number = tf.placeholder(dtype=tf.float32, shape=[None, 1], name='number')
receiver_tensors = {'number': number}
features = tf.tile(number, multiples=[1, 2])
return tf.estimator.export.ServingInputReceiver(features, receiver_tensors)
```

The user will provide

`number`

to the model, which will be fed to the placeholder and transformed to`features`

. Ultimately, the model will receive a dictionary`{'feature': features}`

.NB: the data that the user provides in that case is alreadybatched.

Then, reloading and serializing the estimator is straightforward

```
estimator = tf.estimator.Estimator(model_fn, 'model', params={})
estimator.export_saved_model('saved_model', serving_input_receiver_fn)
```

For each new export, you will find a new time-stamped subdirectory (here `1543003465`

), containing the graph definition as a protobuffer (`saved_model.pb`

) along with the weights (in `variables/`

). If your graph uses other resources (like vocab files for lookup tables, that sort of thing), you will also find them under an `asset/`

directory.

## Reload and Predict (the good way)

While the saved model can be used directly by tools like Tensorflow serving, some people (including me) might want to reload it in python. After all, maybe your application is built in Flask.

First, letâs find the latest set of weights by exploring the subdirectories under `saved_model`

```
export_dir = 'saved_model'
subdirs = [x for x in Path(export_dir).iterdir()
if x.is_dir() and 'temp' not in str(x)]
latest = str(sorted(subdirs)[-1])
```

If you donât know / donât use the

`pathlib`

module (python3 only), try using it. It bundles a lot of`os.path`

functionnality (and more) in a much nicer and easy-to-use package. I started using it after reading about it on this blog which also has a lot of other excellent articles.

Once we have found the directory containing the latest set of weights, we can use a `predictor`

to reload the weights. I heard from this very simple (yet incredibly powerful) class on this stackoverlow answer.

```
from tensorflow.contrib import predictor
predict_fn = predictor.from_saved_model(latest)
for nb in my_service():
pred = predict_fn({'number': [[nb]]})['output']
```

The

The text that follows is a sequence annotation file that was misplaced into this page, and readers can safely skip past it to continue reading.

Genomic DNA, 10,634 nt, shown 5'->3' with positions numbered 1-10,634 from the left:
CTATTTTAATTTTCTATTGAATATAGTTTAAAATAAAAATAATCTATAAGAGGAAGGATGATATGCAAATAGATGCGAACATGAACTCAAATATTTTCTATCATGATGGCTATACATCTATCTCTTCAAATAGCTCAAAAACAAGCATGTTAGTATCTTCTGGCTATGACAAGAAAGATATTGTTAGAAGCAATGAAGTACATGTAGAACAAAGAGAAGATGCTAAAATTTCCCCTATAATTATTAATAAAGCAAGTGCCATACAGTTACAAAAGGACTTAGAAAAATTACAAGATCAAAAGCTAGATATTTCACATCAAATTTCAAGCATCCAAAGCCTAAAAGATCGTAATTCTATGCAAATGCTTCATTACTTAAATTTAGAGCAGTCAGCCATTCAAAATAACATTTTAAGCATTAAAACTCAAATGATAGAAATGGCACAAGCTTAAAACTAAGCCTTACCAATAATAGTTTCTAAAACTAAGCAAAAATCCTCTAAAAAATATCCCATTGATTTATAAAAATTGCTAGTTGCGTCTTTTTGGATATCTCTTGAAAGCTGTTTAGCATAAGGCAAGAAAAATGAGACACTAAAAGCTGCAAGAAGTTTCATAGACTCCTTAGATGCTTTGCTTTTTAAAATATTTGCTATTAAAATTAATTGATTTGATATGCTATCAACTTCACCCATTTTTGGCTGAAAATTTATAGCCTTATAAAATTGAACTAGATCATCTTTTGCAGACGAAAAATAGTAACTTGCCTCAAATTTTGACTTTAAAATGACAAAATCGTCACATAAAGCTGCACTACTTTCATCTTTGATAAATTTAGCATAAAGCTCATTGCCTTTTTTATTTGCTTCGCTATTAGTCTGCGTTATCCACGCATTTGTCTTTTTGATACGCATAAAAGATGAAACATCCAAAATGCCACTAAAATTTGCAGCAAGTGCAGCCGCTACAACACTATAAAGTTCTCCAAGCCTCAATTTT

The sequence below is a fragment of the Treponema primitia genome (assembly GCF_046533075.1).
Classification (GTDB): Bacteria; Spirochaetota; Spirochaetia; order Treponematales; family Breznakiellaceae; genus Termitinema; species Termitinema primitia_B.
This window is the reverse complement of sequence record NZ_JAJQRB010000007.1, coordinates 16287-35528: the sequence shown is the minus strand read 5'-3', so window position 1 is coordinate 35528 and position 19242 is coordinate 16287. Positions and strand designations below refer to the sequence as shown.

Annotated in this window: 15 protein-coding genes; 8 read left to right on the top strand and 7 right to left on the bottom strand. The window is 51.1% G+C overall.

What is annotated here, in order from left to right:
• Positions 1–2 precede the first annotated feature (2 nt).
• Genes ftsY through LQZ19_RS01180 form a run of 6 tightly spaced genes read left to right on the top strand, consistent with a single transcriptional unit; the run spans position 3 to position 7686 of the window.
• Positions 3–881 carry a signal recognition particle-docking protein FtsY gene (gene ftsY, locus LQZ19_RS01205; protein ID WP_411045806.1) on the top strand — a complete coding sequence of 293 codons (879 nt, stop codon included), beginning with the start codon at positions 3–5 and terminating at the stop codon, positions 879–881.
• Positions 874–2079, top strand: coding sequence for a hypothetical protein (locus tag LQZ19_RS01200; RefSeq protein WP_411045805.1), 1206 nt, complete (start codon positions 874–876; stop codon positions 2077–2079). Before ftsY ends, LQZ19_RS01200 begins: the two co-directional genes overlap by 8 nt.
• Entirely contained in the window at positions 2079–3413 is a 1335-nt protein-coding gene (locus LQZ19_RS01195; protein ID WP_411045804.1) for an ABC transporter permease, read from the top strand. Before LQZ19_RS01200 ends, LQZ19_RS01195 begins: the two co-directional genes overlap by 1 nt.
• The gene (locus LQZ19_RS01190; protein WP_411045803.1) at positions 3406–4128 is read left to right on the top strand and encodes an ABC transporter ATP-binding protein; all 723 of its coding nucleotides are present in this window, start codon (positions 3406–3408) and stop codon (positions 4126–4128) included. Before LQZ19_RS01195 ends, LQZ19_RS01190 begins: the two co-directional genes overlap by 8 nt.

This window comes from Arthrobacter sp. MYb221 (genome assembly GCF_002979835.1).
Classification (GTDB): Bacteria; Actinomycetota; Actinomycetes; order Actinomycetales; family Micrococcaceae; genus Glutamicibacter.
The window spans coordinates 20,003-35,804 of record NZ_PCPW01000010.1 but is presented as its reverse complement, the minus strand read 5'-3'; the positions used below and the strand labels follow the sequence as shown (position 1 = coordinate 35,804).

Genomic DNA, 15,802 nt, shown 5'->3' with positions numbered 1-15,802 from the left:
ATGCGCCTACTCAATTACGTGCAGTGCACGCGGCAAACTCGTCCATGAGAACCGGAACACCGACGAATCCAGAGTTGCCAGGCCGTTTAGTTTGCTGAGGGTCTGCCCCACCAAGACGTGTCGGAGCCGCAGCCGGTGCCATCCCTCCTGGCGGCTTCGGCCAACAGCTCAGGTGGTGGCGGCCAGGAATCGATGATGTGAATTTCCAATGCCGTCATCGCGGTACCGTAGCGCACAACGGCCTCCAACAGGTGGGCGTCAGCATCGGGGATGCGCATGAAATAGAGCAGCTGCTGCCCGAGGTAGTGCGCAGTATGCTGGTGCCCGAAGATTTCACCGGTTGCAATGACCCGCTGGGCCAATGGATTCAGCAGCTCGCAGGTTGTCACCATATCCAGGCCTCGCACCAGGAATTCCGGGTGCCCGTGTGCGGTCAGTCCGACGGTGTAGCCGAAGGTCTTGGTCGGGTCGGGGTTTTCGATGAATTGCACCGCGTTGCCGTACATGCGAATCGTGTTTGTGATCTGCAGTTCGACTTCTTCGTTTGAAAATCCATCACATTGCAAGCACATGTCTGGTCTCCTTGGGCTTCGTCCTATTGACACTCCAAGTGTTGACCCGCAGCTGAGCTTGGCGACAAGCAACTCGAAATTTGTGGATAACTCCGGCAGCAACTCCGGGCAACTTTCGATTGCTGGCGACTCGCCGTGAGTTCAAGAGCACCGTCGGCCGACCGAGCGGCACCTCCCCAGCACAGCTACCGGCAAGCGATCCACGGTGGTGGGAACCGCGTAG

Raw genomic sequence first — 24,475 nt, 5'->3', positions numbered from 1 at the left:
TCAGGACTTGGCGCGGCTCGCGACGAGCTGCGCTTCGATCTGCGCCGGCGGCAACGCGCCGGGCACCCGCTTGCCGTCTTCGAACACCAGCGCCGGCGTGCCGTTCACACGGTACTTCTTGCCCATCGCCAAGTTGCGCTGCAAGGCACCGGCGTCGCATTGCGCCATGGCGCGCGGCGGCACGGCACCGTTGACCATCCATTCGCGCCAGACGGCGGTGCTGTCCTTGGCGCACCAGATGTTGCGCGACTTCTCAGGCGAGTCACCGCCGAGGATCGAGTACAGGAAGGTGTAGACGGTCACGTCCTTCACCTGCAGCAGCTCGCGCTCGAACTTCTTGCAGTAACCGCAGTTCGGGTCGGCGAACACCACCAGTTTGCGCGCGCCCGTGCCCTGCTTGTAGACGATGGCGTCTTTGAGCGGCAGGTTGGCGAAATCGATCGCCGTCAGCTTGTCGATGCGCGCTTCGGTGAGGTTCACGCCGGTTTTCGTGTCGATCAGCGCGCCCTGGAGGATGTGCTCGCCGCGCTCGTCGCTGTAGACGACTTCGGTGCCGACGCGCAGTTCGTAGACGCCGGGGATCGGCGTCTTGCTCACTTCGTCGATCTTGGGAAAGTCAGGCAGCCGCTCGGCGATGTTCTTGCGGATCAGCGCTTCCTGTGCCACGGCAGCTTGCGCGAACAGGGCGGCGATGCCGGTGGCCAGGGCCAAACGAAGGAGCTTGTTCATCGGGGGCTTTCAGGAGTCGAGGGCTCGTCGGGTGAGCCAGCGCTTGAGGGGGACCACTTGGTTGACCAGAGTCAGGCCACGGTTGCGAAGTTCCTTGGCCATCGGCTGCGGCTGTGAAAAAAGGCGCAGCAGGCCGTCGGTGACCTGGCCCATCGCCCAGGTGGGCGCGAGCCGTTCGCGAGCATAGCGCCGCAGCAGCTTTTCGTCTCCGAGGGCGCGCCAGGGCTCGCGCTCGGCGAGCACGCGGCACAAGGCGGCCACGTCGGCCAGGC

`predictor`

class also comes with a`from_estimator`

method!

Under the hood, this predictor class implementation uses all the tools mentionned in the official guide. It uses a `tf.saved_model.loader`

to load the `tf.saved_model`

into a session, reloads the serving signature from the protobuffer, extract the input and output tensors of the graph and bundles everything in a nice callable for ease of use.

We could probably have gleaned enough information here and there in the official documentation and hack it ourselves, but a better implementation is already there. *Why not advertise it more on the official guide?* Anyway, a big thank you to the developers that made it available!

## Conclusion and next steps

It is still a mystery to me why the `tf.estimator`

API does not offer an efficient predict method for on-the-fly requests, or at least advertise a bit more the tools covered in this blog post. After all, with a few lines of code you get an even better result! The relative lack of documentation and official guides is not new: it is probably really hard to keep up with the rapid evolution of the framework while still offering comprehensive and coherent documentation to its users.

Using the `predictor`

as explained above yields a **100x speedup** on our dummy example!

If youâre curious to see a more âreal-lifeâ use of these methods, my other repo using tf.estimator for NER (Named Entity Recognition using a bi-LSTM + CRF) implements them all!